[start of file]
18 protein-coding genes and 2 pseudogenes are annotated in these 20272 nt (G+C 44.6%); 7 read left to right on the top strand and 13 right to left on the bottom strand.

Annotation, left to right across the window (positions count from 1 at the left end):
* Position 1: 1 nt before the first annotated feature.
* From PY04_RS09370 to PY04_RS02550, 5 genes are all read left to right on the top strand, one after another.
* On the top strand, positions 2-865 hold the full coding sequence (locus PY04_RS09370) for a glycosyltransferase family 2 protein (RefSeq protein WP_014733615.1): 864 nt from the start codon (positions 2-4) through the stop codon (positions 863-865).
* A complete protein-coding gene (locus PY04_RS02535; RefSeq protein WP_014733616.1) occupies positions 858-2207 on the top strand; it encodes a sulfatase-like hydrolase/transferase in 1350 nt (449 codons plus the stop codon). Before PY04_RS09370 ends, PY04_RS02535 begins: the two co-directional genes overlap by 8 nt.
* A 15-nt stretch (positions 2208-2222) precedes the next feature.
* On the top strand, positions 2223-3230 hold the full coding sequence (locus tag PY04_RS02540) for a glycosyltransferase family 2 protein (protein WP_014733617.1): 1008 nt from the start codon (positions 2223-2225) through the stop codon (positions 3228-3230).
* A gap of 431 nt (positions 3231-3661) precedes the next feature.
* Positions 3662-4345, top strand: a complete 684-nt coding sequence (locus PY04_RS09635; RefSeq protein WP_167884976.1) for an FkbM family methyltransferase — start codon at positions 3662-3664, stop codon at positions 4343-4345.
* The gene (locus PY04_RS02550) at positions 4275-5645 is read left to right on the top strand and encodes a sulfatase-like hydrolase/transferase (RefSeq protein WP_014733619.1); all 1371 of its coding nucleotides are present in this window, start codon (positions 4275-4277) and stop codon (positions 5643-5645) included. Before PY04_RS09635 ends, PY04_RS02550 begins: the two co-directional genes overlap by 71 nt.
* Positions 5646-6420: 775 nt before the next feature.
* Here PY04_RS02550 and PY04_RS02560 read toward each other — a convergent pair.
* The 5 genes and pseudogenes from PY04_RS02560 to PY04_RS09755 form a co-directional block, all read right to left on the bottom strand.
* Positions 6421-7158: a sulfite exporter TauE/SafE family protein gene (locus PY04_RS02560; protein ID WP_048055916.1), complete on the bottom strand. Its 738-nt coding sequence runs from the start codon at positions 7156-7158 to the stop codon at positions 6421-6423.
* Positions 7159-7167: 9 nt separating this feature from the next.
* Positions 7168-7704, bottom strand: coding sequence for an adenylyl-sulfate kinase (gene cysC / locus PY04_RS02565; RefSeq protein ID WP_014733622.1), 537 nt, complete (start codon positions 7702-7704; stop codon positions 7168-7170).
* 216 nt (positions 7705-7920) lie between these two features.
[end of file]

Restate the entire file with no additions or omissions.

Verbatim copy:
18 protein-coding genes and 2 pseudogenes are annotated in these 20272 nt (G+C 44.6%); 7 read left to right on the top strand and 13 right to left on the bottom strand.

Annotation, left to right across the window (positions count from 1 at the left end):
* Position 1: 1 nt before the first annotated feature.
* From PY04_RS09370 to PY04_RS02550, 5 genes are all read left to right on the top strand, one after another.
* On the top strand, positions 2-865 hold the full coding sequence (locus PY04_RS09370) for a glycosyltransferase family 2 protein (RefSeq protein WP_014733615.1): 864 nt from the start codon (positions 2-4) through the stop codon (positions 863-865).
* A complete protein-coding gene (locus PY04_RS02535; RefSeq protein WP_014733616.1) occupies positions 858-2207 on the top strand; it encodes a sulfatase-like hydrolase/transferase in 1350 nt (449 codons plus the stop codon). Before PY04_RS09370 ends, PY04_RS02535 begins: the two co-directional genes overlap by 8 nt.
* A 15-nt stretch (positions 2208-2222) precedes the next feature.
* On the top strand, positions 2223-3230 hold the full coding sequence (locus tag PY04_RS02540) for a glycosyltransferase family 2 protein (protein WP_014733617.1): 1008 nt from the start codon (positions 2223-2225) through the stop codon (positions 3228-3230).
* A gap of 431 nt (positions 3231-3661) precedes the next feature.
* Positions 3662-4345, top strand: a complete 684-nt coding sequence (locus PY04_RS09635; RefSeq protein WP_167884976.1) for an FkbM family methyltransferase — start codon at positions 3662-3664, stop codon at positions 4343-4345.
* The gene (locus PY04_RS02550) at positions 4275-5645 is read left to right on the top strand and encodes a sulfatase-like hydrolase/transferase (RefSeq protein WP_014733619.1); all 1371 of its coding nucleotides are present in this window, start codon (positions 4275-4277) and stop codon (positions 5643-5645) included. Before PY04_RS09635 ends, PY04_RS02550 begins: the two co-directional genes overlap by 71 nt.
* Positions 5646-6420: 775 nt before the next feature.
* Here PY04_RS02550 and PY04_RS02560 read toward each other — a convergent pair.
* The 5 genes and pseudogenes from PY04_RS02560 to PY04_RS09755 form a co-directional block, all read right to left on the bottom strand.
* Positions 6421-7158: a sulfite exporter TauE/SafE family protein gene (locus PY04_RS02560; protein ID WP_048055916.1), complete on the bottom strand. Its 738-nt coding sequence runs from the start codon at positions 7156-7158 to the stop codon at positions 6421-6423.
* Positions 7159-7167: 9 nt separating this feature from the next.
* Positions 7168-7704, bottom strand: coding sequence for an adenylyl-sulfate kinase (gene cysC / locus PY04_RS02565; RefSeq protein ID WP_014733622.1), 537 nt, complete (start codon positions 7702-7704; stop codon positions 7168-7170).
* 216 nt (positions 7705-7920) lie between these two features.